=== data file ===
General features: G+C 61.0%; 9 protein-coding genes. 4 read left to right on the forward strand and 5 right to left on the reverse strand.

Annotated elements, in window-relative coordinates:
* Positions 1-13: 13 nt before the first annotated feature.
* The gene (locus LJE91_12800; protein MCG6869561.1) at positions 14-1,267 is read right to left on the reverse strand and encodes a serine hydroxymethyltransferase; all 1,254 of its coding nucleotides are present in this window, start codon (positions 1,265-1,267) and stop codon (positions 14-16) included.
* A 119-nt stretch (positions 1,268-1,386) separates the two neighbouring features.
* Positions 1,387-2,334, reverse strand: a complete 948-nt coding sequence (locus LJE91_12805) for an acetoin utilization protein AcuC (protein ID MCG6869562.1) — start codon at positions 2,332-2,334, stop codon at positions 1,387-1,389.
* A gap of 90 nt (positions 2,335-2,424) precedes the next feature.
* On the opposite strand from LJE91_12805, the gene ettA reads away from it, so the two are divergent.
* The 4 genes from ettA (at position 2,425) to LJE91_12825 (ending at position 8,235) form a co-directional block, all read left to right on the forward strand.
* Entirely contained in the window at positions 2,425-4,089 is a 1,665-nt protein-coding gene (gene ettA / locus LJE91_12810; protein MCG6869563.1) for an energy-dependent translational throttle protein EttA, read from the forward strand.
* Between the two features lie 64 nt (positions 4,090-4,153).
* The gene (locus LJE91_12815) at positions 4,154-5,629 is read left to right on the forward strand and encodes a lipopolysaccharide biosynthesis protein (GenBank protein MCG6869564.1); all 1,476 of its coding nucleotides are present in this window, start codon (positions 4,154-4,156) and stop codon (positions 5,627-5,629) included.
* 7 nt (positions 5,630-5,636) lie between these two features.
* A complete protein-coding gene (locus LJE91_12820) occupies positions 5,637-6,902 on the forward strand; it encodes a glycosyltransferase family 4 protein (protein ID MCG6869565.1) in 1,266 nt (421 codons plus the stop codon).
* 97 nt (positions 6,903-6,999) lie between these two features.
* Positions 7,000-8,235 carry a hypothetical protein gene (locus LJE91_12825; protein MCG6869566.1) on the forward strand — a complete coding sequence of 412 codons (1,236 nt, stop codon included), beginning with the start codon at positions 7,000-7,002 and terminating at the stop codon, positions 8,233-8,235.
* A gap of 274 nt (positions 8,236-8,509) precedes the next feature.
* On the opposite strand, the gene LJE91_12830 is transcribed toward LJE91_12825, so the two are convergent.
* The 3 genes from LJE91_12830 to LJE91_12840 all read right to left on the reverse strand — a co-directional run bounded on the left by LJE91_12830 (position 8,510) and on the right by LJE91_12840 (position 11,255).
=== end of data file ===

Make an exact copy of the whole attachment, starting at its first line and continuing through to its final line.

General features: G+C 61.0%; 9 protein-coding genes. 4 read left to right on the forward strand and 5 right to left on the reverse strand.

Annotated elements, in window-relative coordinates:
* Positions 1-13: 13 nt before the first annotated feature.
* The gene (locus LJE91_12800; protein MCG6869561.1) at positions 14-1,267 is read right to left on the reverse strand and encodes a serine hydroxymethyltransferase; all 1,254 of its coding nucleotides are present in this window, start codon (positions 1,265-1,267) and stop codon (positions 14-16) included.
* A 119-nt stretch (positions 1,268-1,386) separates the two neighbouring features.
* Positions 1,387-2,334, reverse strand: a complete 948-nt coding sequence (locus LJE91_12805) for an acetoin utilization protein AcuC (protein ID MCG6869562.1) — start codon at positions 2,332-2,334, stop codon at positions 1,387-1,389.
* A gap of 90 nt (positions 2,335-2,424) precedes the next feature.
* On the opposite strand from LJE91_12805, the gene ettA reads away from it, so the two are divergent.
* The 4 genes from ettA (at position 2,425) to LJE91_12825 (ending at position 8,235) form a co-directional block, all read left to right on the forward strand.
* Entirely contained in the window at positions 2,425-4,089 is a 1,665-nt protein-coding gene (gene ettA / locus LJE91_12810; protein MCG6869563.1) for an energy-dependent translational throttle protein EttA, read from the forward strand.
* Between the two features lie 64 nt (positions 4,090-4,153).
* The gene (locus LJE91_12815) at positions 4,154-5,629 is read left to right on the forward strand and encodes a lipopolysaccharide biosynthesis protein (GenBank protein MCG6869564.1); all 1,476 of its coding nucleotides are present in this window, start codon (positions 4,154-4,156) and stop codon (positions 5,627-5,629) included.
* 7 nt (positions 5,630-5,636) lie between these two features.
* A complete protein-coding gene (locus LJE91_12820) occupies positions 5,637-6,902 on the forward strand; it encodes a glycosyltransferase family 4 protein (protein ID MCG6869565.1) in 1,266 nt (421 codons plus the stop codon).
* 97 nt (positions 6,903-6,999) lie between these two features.
* Positions 7,000-8,235 carry a hypothetical protein gene (locus LJE91_12825; protein MCG6869566.1) on the forward strand — a complete coding sequence of 412 codons (1,236 nt, stop codon included), beginning with the start codon at positions 7,000-7,002 and terminating at the stop codon, positions 8,233-8,235.
* A gap of 274 nt (positions 8,236-8,509) precedes the next feature.
* On the opposite strand, the gene LJE91_12830 is transcribed toward LJE91_12825, so the two are convergent.
* The 3 genes from LJE91_12830 to LJE91_12840 all read right to left on the reverse strand — a co-directional run bounded on the left by LJE91_12830 (position 8,510) and on the right by LJE91_12840 (position 11,255).